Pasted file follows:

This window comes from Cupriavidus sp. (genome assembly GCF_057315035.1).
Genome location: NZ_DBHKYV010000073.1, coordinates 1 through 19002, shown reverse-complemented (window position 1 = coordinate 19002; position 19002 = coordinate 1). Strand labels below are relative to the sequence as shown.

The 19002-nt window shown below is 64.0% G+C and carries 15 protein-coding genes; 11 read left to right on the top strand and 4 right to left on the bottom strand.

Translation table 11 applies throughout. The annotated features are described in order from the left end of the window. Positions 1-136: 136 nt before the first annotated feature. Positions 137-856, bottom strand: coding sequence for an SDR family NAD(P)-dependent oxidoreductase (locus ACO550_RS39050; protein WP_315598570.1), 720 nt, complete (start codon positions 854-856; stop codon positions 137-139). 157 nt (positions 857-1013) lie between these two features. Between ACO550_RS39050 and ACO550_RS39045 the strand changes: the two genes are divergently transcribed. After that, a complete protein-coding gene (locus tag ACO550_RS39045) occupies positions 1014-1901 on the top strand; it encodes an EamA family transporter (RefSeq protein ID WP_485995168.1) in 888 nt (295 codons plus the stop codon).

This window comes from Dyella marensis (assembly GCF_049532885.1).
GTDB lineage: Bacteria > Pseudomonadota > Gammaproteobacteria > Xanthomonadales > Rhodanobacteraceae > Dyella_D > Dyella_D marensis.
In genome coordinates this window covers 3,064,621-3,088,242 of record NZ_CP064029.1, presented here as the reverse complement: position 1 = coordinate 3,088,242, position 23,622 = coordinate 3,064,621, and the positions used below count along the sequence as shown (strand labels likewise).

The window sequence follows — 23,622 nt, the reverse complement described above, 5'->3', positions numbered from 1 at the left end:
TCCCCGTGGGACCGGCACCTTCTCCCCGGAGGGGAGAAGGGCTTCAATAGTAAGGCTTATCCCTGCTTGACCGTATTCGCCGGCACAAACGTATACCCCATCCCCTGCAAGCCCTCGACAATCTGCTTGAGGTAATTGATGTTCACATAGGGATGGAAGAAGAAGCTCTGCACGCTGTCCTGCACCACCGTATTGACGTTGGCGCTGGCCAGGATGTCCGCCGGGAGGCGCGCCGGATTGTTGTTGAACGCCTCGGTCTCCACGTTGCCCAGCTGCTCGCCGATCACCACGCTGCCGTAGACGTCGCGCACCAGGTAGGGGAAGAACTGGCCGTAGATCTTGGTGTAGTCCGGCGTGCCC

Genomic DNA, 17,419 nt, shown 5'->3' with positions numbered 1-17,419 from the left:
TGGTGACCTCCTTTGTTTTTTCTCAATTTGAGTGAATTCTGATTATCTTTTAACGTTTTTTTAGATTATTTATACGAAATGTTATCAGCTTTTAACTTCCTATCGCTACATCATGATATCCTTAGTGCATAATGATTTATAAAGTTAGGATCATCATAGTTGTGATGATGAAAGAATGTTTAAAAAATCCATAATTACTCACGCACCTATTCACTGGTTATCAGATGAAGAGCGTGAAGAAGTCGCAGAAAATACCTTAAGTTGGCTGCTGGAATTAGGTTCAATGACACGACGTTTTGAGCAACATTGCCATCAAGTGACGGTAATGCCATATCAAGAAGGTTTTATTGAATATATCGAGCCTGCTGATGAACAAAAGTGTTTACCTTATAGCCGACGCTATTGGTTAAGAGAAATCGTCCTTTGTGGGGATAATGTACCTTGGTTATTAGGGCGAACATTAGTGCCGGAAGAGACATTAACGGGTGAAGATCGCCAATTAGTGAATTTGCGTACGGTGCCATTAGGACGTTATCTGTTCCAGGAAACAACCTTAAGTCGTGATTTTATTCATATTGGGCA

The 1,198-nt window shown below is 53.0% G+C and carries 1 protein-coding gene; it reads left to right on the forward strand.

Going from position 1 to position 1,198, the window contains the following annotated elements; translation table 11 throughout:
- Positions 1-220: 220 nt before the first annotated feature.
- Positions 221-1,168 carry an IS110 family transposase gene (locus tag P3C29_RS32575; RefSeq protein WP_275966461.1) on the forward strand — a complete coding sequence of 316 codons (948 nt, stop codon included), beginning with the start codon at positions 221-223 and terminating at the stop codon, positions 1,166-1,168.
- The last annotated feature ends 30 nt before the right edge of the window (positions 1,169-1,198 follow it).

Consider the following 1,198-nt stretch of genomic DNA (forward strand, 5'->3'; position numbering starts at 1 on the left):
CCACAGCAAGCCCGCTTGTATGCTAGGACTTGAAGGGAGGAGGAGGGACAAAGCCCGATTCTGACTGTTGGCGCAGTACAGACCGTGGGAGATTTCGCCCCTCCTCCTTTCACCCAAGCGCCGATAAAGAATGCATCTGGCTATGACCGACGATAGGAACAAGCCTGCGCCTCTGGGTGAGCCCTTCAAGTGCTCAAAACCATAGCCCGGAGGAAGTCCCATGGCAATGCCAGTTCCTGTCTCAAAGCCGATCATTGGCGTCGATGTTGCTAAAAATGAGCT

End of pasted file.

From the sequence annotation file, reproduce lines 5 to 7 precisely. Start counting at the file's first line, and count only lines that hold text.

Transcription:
This window comes from Dyella marensis (assembly GCF_049532885.1).
GTDB lineage: Bacteria > Pseudomonadota > Gammaproteobacteria > Xanthomonadales > Rhodanobacteraceae > Dyella_D > Dyella_D marensis.
In genome coordinates this window covers 3,064,621-3,088,242 of record NZ_CP064029.1, presented here as the reverse complement: position 1 = coordinate 3,088,242, position 23,622 = coordinate 3,064,621, and the positions used below count along the sequence as shown (strand labels likewise).